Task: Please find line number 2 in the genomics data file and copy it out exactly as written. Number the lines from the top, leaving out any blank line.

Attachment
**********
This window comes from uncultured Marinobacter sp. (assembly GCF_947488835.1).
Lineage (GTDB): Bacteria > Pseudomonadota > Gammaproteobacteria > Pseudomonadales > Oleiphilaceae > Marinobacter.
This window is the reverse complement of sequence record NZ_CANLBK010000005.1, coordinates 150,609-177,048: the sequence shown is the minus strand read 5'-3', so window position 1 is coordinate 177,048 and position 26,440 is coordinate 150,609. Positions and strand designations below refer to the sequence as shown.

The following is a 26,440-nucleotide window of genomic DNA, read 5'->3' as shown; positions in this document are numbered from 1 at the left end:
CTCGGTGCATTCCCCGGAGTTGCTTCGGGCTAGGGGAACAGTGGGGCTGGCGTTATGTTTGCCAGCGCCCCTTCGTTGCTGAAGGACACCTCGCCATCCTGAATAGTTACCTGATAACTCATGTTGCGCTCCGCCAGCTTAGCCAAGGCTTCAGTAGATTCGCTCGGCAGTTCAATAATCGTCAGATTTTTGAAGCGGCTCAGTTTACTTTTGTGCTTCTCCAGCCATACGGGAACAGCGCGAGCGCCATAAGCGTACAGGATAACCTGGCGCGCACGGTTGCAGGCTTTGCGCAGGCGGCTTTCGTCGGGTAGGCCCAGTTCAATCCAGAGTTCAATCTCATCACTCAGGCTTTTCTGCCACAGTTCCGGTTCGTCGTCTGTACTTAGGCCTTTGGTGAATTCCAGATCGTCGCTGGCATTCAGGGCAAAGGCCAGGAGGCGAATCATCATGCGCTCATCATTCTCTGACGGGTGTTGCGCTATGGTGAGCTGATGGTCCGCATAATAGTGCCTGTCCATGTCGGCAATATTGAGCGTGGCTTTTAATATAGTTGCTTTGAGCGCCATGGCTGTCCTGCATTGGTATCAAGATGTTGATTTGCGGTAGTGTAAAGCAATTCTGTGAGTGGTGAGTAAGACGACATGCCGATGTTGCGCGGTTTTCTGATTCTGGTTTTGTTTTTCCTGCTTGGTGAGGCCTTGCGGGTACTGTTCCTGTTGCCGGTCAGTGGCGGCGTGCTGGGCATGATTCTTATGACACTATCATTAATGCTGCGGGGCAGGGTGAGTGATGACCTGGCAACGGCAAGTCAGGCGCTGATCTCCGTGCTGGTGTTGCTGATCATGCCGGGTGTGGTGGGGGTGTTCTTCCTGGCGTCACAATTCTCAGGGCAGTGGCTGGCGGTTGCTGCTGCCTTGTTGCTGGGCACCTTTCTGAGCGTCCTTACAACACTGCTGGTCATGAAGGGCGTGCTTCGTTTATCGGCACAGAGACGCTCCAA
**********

Lineage (GTDB): Bacteria > Pseudomonadota > Gammaproteobacteria > Pseudomonadales > Oleiphilaceae > Marinobacter.